The search set functionality lets each user target searches to a selection of sites. In other words, you can create a search set for something like sports by adding sites like ESPN, MLB, Yahoo Sports, etc. Then save that set of sites and run searches against just that group. As Soople’s instructions aptly put it, “This way you can create your own miniwebs to search in.”

Recently I sent Soople over to a friend of mine whose opinion about search I respect more than anyone else I know. His response was: I gave up years ago and don’t even bother with the advanced operators. I use the single box and simply alter my query words. Works well enough most of the time and I think the masses fall into this camp. I’ll call it Camp Lazy Users. So, if I’ve given up on advanced operators then I really have no need for a Soople type page — it tries to give me stuff I do not use to begin with. Not saying it doesn’t have value, just doesn’t work for me.

My response to him was as follows: In my opinion, presenting a single search box and a few tabs to users and expecting that to satisfy all queries is a lot to ask. It’s difficult enough for me to keep up with the syntax each engine uses, let alone for most users, so I think an interface like this is great.

I believe that “helping” users with queries is one of the things we’ll see web search engines working on in the next year. Right now everyone is convinced that the simple Google type of UI is the be all, end all. But I disagree. Remember Dialog? Searching on Dialog offered some of the most powerful searching I’ve run across and subsequently its syntax was the most difficult to learn. Because of that I hated using Dialog and I never go back to use them because I’ve forgotten how to. And that’s a shame. But we’re going to see the same thing happening to web search engines if they’re not careful. They’re going to throw in all these new search options that hardly anyone will use because they’re so stuck on the clean UI. But it’s not too late. They can still build interfaces, or improve upon the advanced search pages, to help guide us through the search process.

Soople may not change the world of search, but I for one hope it does. For web search engines, who purport to be the interface to the world’s information, why is it that they leave us hanging with a naked search box augmented with tabs? That’s not enough. Although there are advanced search pages to use, and they’re a step in the right direction, they seem to be focused on parameters like language, adult content filtering, and Boolean terminology. All of that is important, no doubt. But where is the easy to use syntactical interfaces (is that the right way to say that?) for things like unit conversions and equations and flight information and time zones and so forth and so on? I hope the Soople idea catches on. Helping users create better queries will result in better search relevancy.


Type of engine: Visual search.

Relevancy of results:Needs improvement.
Freshness of results:Needs improvement.
Features and functionality:Good.
Quality of help and “about us” pages:Average.
Business model:They sell a variety of search packages that can be reviewed on their solutions page.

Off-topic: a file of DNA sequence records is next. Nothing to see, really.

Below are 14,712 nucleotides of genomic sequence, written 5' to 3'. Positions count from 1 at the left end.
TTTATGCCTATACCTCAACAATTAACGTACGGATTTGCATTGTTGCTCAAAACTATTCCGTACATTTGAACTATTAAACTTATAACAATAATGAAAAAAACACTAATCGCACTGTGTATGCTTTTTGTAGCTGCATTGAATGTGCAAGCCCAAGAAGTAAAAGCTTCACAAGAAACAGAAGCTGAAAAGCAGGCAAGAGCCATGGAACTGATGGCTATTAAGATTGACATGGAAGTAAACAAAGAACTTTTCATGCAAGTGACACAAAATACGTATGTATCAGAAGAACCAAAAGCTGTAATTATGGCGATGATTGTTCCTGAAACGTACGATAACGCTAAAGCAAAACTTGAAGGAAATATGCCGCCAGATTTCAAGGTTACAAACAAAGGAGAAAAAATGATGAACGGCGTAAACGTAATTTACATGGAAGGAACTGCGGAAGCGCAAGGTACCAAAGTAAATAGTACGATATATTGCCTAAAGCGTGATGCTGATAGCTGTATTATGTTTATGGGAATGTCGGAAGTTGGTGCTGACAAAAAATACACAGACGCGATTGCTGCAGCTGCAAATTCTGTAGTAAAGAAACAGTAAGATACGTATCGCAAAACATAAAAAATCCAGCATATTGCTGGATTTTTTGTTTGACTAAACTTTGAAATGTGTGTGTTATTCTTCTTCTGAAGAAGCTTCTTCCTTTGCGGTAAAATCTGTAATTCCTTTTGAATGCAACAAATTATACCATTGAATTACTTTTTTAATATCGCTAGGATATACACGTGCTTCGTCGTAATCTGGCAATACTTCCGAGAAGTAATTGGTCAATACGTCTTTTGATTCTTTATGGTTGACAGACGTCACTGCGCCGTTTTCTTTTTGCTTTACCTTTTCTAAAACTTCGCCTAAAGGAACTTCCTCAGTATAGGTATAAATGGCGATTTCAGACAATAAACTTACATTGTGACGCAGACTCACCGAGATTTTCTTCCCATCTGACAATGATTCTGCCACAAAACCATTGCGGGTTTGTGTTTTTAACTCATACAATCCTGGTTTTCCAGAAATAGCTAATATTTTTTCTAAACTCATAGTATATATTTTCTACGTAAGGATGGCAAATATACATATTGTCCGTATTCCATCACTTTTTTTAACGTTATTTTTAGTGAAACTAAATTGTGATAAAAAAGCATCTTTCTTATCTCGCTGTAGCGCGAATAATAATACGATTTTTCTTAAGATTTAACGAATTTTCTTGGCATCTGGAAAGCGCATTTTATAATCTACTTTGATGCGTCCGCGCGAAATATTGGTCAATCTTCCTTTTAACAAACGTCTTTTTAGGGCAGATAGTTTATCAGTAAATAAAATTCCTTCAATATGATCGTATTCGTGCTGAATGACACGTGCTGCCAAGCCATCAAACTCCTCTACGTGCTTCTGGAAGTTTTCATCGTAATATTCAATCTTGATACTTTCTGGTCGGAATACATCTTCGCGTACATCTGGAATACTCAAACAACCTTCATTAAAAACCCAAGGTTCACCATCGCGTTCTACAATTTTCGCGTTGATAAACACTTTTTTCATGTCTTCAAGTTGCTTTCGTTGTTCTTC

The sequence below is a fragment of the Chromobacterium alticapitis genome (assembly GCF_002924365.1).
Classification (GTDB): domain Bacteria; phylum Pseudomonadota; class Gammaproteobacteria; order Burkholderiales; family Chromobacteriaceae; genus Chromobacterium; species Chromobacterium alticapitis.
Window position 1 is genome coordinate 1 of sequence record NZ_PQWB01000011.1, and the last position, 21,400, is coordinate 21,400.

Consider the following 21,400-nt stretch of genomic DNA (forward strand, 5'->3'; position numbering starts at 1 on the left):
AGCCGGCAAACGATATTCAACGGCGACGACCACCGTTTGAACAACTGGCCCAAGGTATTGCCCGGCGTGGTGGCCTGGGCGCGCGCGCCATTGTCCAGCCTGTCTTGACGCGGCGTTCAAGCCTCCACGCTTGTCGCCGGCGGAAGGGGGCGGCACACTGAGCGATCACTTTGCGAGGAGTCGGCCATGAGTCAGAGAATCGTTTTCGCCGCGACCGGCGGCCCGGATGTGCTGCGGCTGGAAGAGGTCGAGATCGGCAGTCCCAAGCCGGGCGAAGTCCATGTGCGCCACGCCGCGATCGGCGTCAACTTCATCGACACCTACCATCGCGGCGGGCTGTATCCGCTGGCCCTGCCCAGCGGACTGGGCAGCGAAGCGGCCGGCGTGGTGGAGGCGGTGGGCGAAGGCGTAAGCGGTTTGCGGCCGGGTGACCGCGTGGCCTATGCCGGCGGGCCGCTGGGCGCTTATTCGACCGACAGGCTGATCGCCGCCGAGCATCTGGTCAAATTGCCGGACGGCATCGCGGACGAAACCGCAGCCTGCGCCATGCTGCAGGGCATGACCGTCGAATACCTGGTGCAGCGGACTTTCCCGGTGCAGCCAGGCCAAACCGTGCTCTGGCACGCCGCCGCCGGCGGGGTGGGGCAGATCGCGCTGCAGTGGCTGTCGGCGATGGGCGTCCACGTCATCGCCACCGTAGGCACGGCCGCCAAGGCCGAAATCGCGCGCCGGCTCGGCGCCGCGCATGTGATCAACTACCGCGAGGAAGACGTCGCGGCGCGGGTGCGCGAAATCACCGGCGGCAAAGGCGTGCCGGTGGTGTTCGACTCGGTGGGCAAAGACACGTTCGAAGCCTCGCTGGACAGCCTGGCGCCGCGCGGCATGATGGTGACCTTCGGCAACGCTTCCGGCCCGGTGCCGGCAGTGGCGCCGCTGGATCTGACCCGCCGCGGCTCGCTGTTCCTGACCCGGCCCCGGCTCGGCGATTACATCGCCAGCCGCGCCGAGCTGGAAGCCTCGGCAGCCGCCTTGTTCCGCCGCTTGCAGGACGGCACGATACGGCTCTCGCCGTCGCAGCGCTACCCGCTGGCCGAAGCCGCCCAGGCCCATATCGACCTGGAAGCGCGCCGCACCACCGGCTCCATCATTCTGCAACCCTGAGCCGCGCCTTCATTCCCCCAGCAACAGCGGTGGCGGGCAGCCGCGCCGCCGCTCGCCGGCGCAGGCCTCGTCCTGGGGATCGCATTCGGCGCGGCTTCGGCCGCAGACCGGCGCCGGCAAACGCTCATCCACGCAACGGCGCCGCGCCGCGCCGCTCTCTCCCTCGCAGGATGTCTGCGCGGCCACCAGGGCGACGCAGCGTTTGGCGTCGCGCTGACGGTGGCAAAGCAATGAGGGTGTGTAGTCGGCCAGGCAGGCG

Remember a few years ago when you were sitting at your desk one slow afternoon and you got an email about a cool new search tool called Kartoo? The sender wrote something like, “You’ve got to check this out. It’s really cool.” And you checked it out and you thought, “Yeah, that is cool.” Remember that day? I certainly do. And then remember what happened next? Every time someone asked you about a cool search tool, you said, “Have you seen Kartoo?”
For years, “cool search engine” has been synonymous with Kartoo. In fact, check out the Yahoo results for cool search engine. What is that in position #1? It’s none other than Kartoo.

But here is the big question: besides calling Kartoo cool, how often do you use it? If you’re like me, the answer is seldom. So I decided to take a closer look at Kartoo and investigate its usefulness beyond the cool factor.

Kartoo launched on April 25, 2002 and since then has gained a reputation as the visual web search engine. On Google, MSN and Yahoo, the search visual search engine returns Kartoo in the first position. Kartoo offers a unique experience because although they are another meta-search engine, their search is based on their “visual display interface”, as they call it. The visual interface uses Macromedia Flash, though, they do offer an HTML version as well.

Kartoo has a legend for their visual display so that you can identify things such as Sponsored Sites, recently updated pages, clusters, certain file types, and domain types (.org, .net, .com). These are all useful designations but it takes some practice to get used to them. There is a lot to look at on a Kartoo results page, or map as it’s called, and so it’s not easy to distinguish some of the subtle visual clues that are available.

Kartoo offers Boolean and other advanced search syntax. Take a look at their Key Tips page for more about this. They state that by adding a question mark at the end of a query, Kartoo interprets the query as a natural language query. But I tried what is the population of Scotland? and then what year did Kartoo launch? and did not find the results useful. The Kartoo interface is not built for natural language searches because you have to mouse-over each result looking to see if it has your answer. And even doing that I could not find the answers I was looking for.